Chickweed and Galen soga are pulled out by hand in the lettuce bed.

The mini-lettuce is starting to look fine. I have planted 9 different varieties, with dwarf mini Cabbage in the other half of the bed.

The Belgian Endive that I planted 4 weeks ago needed to be thinned carefully to 10 inches apart. These will be thinned again, and I will use some greens for braising.  Since these are grown for their roots, which grow like carrots -the must be no transplanting for these Endives are grown for their thick tap root which must grow straight and thick. Remember, these will be dug in the autumn, and potted in sand and kept in the dark, to force the chicons we all see in the high end markets, commonly known as Belgian Endive for crisp winter salads.

Turnips and Broad Beans, along with onions are planted too close, but I know that the turnips will be harvested in a couple of weeks, and the onions were just some extra sets that I had - I've been picking these as green onions all spring for soups and salads. If I wanted to grow storage onions, this method would not work, but sometimes, French intensive gardening is OK, as long as you manage the harvest times.

The Salsify that I planted a month ago has been weeded, which was a little difficult since the bed was full of crab grass and dock seedlings, and Salsify or Oyster Root, looks exactly like grass, when it is young.


  1. I'm not a big fan of mulch either -- well, bark mulch anyway. I do like to mulch with compost. And I like hand weeding. I've tried using things like stirrup hoes, but I'm just too clumsy with long-handled tools. My best tools are my fingers.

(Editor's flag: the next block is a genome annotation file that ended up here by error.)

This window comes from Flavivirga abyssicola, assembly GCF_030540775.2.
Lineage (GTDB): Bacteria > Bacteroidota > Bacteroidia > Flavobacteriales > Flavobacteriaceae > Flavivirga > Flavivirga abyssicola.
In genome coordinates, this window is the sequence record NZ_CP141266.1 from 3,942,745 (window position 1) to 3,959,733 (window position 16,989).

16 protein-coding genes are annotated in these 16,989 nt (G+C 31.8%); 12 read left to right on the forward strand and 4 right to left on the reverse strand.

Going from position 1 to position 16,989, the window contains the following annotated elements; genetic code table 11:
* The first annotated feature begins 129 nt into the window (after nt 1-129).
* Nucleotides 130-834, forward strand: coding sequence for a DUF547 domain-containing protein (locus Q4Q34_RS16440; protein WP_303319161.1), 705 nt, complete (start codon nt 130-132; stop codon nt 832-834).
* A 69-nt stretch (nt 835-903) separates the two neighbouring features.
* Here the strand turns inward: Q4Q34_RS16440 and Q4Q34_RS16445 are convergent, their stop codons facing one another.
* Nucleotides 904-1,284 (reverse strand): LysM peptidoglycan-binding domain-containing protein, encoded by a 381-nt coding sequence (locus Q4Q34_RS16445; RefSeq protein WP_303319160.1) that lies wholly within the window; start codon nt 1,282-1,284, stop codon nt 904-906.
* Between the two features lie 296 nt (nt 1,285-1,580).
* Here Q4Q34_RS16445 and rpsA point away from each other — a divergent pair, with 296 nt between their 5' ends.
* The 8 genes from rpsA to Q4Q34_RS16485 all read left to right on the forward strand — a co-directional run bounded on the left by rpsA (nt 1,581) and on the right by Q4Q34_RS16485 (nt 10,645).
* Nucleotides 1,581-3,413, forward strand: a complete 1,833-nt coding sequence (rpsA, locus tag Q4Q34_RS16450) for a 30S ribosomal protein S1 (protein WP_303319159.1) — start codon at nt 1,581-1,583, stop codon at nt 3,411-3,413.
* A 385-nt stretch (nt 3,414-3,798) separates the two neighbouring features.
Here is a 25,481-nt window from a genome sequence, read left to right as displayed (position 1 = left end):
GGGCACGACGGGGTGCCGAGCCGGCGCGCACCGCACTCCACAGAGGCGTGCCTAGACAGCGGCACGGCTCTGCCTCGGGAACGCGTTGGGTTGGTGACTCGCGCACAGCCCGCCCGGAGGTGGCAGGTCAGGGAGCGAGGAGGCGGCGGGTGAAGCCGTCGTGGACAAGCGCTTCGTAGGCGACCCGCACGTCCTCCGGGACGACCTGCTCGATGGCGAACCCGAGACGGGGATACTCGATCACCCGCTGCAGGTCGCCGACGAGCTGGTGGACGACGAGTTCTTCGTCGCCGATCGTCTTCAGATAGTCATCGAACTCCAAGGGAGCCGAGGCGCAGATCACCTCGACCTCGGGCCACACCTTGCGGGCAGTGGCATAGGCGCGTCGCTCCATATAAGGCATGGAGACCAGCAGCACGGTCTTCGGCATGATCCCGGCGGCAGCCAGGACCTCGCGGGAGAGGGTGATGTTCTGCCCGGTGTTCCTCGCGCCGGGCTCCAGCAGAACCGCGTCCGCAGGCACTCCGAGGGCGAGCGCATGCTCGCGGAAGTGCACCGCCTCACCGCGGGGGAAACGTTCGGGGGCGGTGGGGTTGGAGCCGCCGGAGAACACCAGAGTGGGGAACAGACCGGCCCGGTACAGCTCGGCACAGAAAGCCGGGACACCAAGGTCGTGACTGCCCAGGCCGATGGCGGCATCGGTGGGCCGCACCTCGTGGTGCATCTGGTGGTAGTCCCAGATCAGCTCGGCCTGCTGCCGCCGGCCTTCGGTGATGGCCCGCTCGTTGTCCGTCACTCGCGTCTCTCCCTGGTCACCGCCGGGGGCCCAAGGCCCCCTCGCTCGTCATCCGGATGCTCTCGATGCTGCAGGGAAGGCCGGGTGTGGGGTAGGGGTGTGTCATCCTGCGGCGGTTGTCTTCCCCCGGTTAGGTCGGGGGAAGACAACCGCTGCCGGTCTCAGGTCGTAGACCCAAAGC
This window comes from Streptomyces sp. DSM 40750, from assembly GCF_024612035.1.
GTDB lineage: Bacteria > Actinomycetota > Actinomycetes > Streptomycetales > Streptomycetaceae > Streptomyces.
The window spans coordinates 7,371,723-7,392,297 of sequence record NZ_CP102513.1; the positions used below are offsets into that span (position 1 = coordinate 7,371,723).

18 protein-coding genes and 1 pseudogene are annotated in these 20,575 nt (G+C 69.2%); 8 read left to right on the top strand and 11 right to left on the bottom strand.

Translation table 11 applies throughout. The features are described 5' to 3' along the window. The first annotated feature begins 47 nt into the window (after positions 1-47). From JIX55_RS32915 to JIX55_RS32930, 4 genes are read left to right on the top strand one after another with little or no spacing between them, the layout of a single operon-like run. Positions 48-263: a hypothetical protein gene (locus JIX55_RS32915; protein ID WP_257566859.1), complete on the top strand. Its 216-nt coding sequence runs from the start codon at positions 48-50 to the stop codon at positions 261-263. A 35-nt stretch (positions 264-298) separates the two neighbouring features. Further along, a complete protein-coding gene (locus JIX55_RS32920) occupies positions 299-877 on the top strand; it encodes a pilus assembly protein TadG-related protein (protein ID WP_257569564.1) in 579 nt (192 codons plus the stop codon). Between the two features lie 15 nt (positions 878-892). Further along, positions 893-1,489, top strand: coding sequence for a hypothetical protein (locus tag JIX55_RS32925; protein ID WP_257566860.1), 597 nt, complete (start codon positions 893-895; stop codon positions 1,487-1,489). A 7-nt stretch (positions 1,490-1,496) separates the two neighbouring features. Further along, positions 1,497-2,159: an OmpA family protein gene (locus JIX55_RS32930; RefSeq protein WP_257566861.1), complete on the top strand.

2. hopflower9:58 AM

    Yes, proper and timely weeding is very important. Hand weeding is almost all I do; but I do have a shovel and pick weeder for tougher and larger weeds in certain areas. There is something quite satisfying about cleaning up the garden!

  3. Having moved across the country, I find identifying weeds to be a real challenge.

  4. I too am impressed that you know what your weeds are, I know some and the rest are just plants in the wrong place. I find weeding very meditative, and enjoy the sense of accomplishment of a well weeded bed. I also used to shy away from the look of mulch, but found a wonderful organic buckwheat hull mulch that I've used the last few years in the garden I love, solving the mulch problem. Your garden looks wonderful, Linda

  5. I hate the "imposter" weeds -- the ones that look so much like the seedlings you want to keep. Urg.

    I've never intentionally not mulched though, unless a groundcover was growing in that bed. Interesting.

  6. For me gardening and planting is fun, i am doing this for my extra time I and I really love it.. I have a small garden in my backyard and I also appreciated it hand weeding than using any tools.. :)

  7. I have too much weeds with my turnip and radish---- what can i treat with herbicides????